New year… New decade… New energy for a lot of people. Maybe you’re not so lucky, but regardless of where you find yourself on the spectrum of health, wellness and your general outlook on life right now, I want to talk about taking what’s new and making it old. As in routine. Habit.
From McAnally HB and Darnall BD, The Pragmatism of Habit in Preoperative Optimization (2019)
By permission of Oxford University Press
We humans are funny creatures with a very short attention span generally. More important than attention span though, I think we all know how quickly we run out of steam when it comes to keeping our New Year’s resolutions. Let alone the things we know we should do, but don’t even have the motivation to make a resolution about!
I don’t mean to knock motivation. It’s really important. And thank God for the paid Energizer Bunnies out there who inspire us to change our ways for the better, whether in terms of what we are putting in our mouths, or spending our free time, or more important than all that, how we are conducting ourselves toward other human beings, and toward our Creator.
Those goosebumps and new workout gear rarely make it to Tax Day though as I can attest to personally. How do we really overcome our bad habits, and replace them with good ones? The question actually answers itself. We really only change through habit-forming. For better or for worse. It may seem like common sense, but scientists have to validate everything, and to cite one of the largest recent systematic reviews (a form of research that analyzes previous research with rigorous statistical methods) of over 100 previous investigations: “The most sustainable mechanism for maintenance is to develop automaticity for the newly adopted behaviour” [Kwasnicka, et al, Health Psychol Rev. 2016; 10:277-96].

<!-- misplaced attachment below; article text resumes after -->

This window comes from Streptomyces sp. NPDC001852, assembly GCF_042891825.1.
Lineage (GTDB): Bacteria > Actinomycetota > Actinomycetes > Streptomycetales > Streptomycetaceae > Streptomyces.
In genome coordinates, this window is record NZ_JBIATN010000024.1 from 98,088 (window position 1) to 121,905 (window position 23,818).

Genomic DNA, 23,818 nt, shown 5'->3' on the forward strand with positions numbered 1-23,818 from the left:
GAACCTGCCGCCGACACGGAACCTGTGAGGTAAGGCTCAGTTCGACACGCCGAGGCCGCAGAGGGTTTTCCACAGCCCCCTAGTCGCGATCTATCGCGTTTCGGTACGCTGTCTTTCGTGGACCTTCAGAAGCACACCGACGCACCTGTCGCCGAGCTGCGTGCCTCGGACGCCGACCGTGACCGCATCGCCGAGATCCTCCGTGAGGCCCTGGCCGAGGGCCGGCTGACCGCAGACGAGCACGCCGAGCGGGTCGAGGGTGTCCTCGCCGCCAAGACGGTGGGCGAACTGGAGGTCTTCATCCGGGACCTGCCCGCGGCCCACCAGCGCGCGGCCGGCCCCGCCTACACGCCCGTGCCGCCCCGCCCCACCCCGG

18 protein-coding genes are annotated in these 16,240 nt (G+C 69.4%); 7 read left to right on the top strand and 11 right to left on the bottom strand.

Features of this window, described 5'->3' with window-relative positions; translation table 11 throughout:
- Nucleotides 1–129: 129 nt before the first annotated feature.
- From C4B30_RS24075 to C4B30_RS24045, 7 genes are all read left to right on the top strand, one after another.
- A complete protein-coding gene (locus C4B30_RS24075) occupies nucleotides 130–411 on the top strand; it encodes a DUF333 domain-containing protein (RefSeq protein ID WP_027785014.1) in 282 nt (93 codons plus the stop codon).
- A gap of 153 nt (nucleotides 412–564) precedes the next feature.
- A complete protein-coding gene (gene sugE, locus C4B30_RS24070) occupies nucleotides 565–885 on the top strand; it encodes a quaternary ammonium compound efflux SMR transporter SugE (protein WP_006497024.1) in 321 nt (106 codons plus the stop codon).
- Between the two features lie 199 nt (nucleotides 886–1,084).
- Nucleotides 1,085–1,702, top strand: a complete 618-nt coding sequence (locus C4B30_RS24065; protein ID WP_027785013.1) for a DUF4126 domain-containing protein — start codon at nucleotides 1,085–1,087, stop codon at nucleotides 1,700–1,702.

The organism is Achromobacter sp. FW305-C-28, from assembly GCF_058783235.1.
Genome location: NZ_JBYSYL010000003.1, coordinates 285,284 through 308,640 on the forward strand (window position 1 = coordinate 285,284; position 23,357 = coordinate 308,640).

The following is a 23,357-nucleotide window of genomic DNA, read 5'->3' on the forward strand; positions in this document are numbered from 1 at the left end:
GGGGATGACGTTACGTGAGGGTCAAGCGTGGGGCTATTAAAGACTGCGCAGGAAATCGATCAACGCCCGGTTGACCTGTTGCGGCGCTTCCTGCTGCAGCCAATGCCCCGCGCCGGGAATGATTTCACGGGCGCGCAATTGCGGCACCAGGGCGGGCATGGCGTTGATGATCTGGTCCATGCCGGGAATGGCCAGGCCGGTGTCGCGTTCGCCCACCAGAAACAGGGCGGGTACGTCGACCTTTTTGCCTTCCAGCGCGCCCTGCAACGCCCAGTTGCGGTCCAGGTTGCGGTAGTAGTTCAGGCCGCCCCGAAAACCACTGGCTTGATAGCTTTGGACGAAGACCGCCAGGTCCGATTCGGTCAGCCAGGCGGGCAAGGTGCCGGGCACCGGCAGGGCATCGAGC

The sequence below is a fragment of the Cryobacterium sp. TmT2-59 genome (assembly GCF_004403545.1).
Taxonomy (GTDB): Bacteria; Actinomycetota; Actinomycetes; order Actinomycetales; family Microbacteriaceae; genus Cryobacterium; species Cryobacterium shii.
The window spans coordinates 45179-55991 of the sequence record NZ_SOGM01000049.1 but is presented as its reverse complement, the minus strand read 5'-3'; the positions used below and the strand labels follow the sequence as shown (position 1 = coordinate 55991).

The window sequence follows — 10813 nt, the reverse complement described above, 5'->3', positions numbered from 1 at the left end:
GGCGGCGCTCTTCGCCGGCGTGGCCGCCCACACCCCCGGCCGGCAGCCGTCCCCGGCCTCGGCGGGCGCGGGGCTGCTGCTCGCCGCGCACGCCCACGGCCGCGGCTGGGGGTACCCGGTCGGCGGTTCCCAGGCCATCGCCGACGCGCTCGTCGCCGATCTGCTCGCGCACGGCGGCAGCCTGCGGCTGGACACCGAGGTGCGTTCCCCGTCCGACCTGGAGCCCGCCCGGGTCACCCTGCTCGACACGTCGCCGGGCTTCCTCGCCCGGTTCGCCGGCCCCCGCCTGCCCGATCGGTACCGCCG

There’s a lot of good science out there now looking into this whole issue of habit and routine. A lot of it comes from the world of psychology of course, but new discoveries from the world of neurobiology increasingly corroborate that:
a) Without formation of habit [which seems to take a little over two months in most cases] real sustained change is pretty rare.
b) The process of habit formation takes a lot of energy up front (so motivation comes in handy here) but becomes a whole lot easier let alone more efficient as new synapses form, and other irrelevant synapses are “pruned.”
c) It’s never too late.
Again, not to knock motivation - it’s absolutely necessary. I think of motivation as the rocket boosters getting the space shuttle off the ground into orbit. There’s only so much energy (fuel) though that we can burn and those boosters have to fall off pretty quickly. And if that shuttle hasn’t achieved orbit with sufficient reduction in the effect of gravity, well, it’ll be a pretty short flight.
As Dr. William James (the “Father of American Psychology”) said well over 100 years ago,
the great thing in all education is to make our nervous system our ally instead of our enemy… we must make automatic and habitual, as early as possible, as many useful actions as we can, and as carefully guard against the growing into ways that are likely to be disadvantageous. The more of the details of our daily life we can hand over to the effortless custody of automatism, the more our higher powers of mind will be set free.
-William James, 1899
But back to the main point: “the road to hell is paved with good intentions” as the old proverb goes. We must implement those intentions, and it takes careful planning to do that. Mapping out the obstacles and contingincies is essential. “Burning the boats” as the ancient Roman commanders used to do (so their soldiers couldn’t run back into them and take off) may be necessary. There are probably a half dozen or more simple solutions for every health-related behavioral challenge (e.g., put your high blood pressure medicine bottle in front of your alarm clock or in your shoe so you can’t get by it. Put an exercise bicycle in front of your TV so you literally can’t watch the thing without at least sitting on the bike.) Come see us, or a good counselor if you need more help and accountability.
Above all, don’t get discouraged. Yes, it’s hard work at first. But once you’re in orbit (two months, remember) it gets a whole lot easier. And the view from there sure beats 6 feet under!